Walking to Ellen Christine Couture’s showroom, I had a sudden nervousness come over me. Ellen Christine is the couture designer behind some of the most iconic hats, being featured on the pages of the most prestigious fashion magazines in the world. Most recently, her gorgeous lace mask graced the face of Harper’s Bazaar’s November cover model Gwyneth Paltrow. As the door opened, however, my nerves were flooded with an overwhelming sense of ease.
I felt as if I had just stepped into a dreamland, with gorgeous creations all around me. Ellen Christine herself, made me feel instantly as if I belonged there; like we had been old friends. And just like old friends we sat down to talk. Having come from a background in costume design Ellen Christine explained that she draws inspiration from everything around her, but that true inspiration comes from your background. “My foundation is in costume history. It’s my background so it’s in my blood.” Of all the costume styles and time periods, the designer notes that the Edwardian period of the early 1900’s is her favorite, stating that anything luxe is always fun to work with. Although her inspiration is not only from the past. Ellen Christine says she is excited to see the direction that design is taking today with “3D design and plastics to evoke a sense of being but with a future context.”
The road to hat design began at a theater in Boston, where the director of a play called on Ellen Christine to design a gladiator helmet for the show, last minute. It was then she credits, that this path chose her. I asked if there was a client she preferred working with having started out in theater and now working in couture. “Theatrical is not always about the more, the better, the much. Sometimes theatrical is who you are inside of your heart.”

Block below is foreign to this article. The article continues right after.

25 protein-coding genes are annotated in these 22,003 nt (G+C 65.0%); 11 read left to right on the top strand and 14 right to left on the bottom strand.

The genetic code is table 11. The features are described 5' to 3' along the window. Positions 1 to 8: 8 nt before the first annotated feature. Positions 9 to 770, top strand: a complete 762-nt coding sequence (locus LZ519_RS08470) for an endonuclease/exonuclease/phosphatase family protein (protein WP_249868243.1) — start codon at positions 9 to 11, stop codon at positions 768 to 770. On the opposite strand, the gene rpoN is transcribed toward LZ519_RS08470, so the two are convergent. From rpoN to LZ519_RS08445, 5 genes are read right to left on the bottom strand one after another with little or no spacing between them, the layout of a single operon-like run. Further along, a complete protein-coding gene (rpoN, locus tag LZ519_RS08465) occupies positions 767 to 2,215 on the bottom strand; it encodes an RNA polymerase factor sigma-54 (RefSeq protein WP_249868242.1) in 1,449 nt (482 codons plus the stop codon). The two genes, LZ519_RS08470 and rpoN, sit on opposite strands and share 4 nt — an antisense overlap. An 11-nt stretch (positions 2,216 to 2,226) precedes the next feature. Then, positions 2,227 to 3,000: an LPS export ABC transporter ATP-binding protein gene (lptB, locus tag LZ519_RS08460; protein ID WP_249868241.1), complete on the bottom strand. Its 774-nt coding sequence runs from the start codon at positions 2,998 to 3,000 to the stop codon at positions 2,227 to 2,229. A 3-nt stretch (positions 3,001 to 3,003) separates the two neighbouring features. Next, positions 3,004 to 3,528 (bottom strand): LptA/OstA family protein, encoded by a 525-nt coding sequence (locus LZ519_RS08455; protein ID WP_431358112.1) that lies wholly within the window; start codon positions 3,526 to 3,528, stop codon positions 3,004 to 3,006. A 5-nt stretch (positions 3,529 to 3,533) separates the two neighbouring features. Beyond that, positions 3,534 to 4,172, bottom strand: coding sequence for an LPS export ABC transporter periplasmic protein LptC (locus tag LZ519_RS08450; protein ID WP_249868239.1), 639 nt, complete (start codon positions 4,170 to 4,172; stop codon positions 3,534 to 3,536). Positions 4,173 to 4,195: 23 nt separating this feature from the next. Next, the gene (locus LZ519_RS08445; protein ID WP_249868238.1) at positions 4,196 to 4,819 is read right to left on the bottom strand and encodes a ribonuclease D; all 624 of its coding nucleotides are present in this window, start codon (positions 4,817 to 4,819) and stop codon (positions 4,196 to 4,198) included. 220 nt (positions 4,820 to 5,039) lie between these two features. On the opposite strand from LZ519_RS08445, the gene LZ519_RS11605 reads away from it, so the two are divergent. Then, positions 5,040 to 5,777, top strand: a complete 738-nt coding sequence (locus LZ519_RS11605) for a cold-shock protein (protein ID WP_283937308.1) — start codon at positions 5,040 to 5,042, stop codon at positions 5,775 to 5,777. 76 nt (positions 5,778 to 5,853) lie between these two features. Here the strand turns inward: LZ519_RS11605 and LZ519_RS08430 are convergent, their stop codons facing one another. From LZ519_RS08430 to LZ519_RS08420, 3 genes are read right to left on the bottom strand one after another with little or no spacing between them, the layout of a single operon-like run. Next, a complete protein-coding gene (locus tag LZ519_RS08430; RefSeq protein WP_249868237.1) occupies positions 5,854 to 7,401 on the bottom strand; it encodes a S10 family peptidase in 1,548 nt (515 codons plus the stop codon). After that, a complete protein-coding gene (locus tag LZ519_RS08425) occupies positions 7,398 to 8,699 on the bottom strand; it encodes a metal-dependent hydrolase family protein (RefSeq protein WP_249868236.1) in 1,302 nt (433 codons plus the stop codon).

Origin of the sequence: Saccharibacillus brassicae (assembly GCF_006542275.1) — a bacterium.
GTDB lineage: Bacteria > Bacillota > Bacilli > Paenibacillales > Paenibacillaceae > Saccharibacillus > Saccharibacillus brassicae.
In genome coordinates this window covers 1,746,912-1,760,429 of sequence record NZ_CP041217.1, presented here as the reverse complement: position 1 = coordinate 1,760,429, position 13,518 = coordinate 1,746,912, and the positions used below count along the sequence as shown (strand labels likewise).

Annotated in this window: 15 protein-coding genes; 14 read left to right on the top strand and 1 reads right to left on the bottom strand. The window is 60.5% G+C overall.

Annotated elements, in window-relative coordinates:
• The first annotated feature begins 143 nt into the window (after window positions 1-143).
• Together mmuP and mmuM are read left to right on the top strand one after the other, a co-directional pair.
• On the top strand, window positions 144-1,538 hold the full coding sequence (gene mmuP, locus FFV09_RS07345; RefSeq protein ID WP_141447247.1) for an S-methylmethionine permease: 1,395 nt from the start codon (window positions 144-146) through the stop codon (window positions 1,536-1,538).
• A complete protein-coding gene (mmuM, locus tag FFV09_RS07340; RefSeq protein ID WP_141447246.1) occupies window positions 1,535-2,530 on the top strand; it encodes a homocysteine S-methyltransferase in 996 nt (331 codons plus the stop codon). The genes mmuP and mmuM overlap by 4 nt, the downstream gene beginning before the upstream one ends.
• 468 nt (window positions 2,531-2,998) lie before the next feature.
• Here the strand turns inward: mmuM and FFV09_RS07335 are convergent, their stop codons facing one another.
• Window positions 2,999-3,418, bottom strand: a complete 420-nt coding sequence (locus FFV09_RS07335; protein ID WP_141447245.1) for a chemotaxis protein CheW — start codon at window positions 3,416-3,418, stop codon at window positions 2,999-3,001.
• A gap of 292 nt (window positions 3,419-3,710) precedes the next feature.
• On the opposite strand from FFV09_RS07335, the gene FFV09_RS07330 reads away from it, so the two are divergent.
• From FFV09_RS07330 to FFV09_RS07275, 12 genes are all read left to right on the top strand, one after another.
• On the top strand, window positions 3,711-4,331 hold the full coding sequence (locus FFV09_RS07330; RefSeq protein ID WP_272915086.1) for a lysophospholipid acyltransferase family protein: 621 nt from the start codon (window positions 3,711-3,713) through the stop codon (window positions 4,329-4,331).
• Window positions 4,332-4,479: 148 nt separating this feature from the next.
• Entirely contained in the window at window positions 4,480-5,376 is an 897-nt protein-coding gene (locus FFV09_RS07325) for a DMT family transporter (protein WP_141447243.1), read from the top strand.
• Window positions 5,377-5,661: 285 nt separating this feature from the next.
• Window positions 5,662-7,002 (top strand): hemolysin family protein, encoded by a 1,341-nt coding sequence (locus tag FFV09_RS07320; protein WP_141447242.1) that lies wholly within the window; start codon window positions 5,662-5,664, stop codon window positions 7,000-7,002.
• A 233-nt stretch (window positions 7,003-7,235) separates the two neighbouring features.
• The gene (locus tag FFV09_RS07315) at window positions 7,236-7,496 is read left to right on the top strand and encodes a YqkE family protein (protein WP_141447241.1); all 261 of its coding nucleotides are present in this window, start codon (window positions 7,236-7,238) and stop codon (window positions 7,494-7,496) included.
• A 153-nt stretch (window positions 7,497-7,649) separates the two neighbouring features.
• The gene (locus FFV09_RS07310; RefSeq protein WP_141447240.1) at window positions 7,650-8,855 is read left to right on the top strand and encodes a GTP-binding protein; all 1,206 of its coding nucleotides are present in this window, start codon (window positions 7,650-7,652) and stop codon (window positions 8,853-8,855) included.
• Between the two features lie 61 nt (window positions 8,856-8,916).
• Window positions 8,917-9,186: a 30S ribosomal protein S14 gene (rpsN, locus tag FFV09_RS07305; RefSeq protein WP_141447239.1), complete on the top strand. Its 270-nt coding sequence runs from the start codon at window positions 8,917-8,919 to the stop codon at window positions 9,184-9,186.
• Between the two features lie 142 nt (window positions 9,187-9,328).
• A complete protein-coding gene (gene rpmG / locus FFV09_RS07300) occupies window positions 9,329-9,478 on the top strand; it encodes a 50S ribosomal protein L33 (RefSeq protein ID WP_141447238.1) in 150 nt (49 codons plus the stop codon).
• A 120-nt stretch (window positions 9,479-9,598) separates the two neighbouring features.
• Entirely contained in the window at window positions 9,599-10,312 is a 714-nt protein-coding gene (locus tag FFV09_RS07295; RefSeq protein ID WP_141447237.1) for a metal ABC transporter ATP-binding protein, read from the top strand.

The designer has come a long way since then. Ellen Christine recalls being ‘discovered’ by Nicoletta Santoro of Italian Vogue after opening her store in Chelsea in 1995. She explains the excitement of seeing her design on the pages of Vogue atop model wearing Chanel. She also explains that as grateful as she is to have editors and publications like her work, she doesn’t design for the kudos but rather for the love of the piece.
Having connected with Ellen Christine herself on Instagram, I asked what she thought about social media today, and how a brand so couture feels about being a part of something so mass. “Social media helps expose other generations to a visual possibility. It’s helping to expand people’s horizons if they allow themselves the perception, the vision, more than two seconds to click on and off.” In the world of couture, it helps to have a knowledge and research of design, social media can make that easier. Ellen Christine noted “couture is an important balance to the tide of mass production” and “to own one piece of couture in your life is important to go through the experience of having something made and that is the exposure that social media will bring.”
Before leaving, I bonded with Ellen Christine on our Hispanic heritage. The designer credits her father’s Puerto Rican heritage for the inner fire that fueled her passion for design, while her creativity stems more from her mother’s Anglo background. She mentioned that a mission of hers is to start a design school in the Carribean.
As I left the showroom, I wondered why I had ever been nervous at all. Designer Ellen Christine had welcomed me so warm-heartedly. She taught me that couture was not intimidating, but rather exciting and an important piece for everyone to own. Hearing her story and the progression of where she is today, inspired me to follow my passions as well. As a millennial, I realized that social media can be an exciting tool to expand our horizons if we let it. Listening to her process, I knew I needed to begin saving for my first piece of couture, and I can’t imagine it being anything other than Ellen Christine.
To learn more about the designer and her designs, you can visit her website at http://www.ellenchristinecouture.com/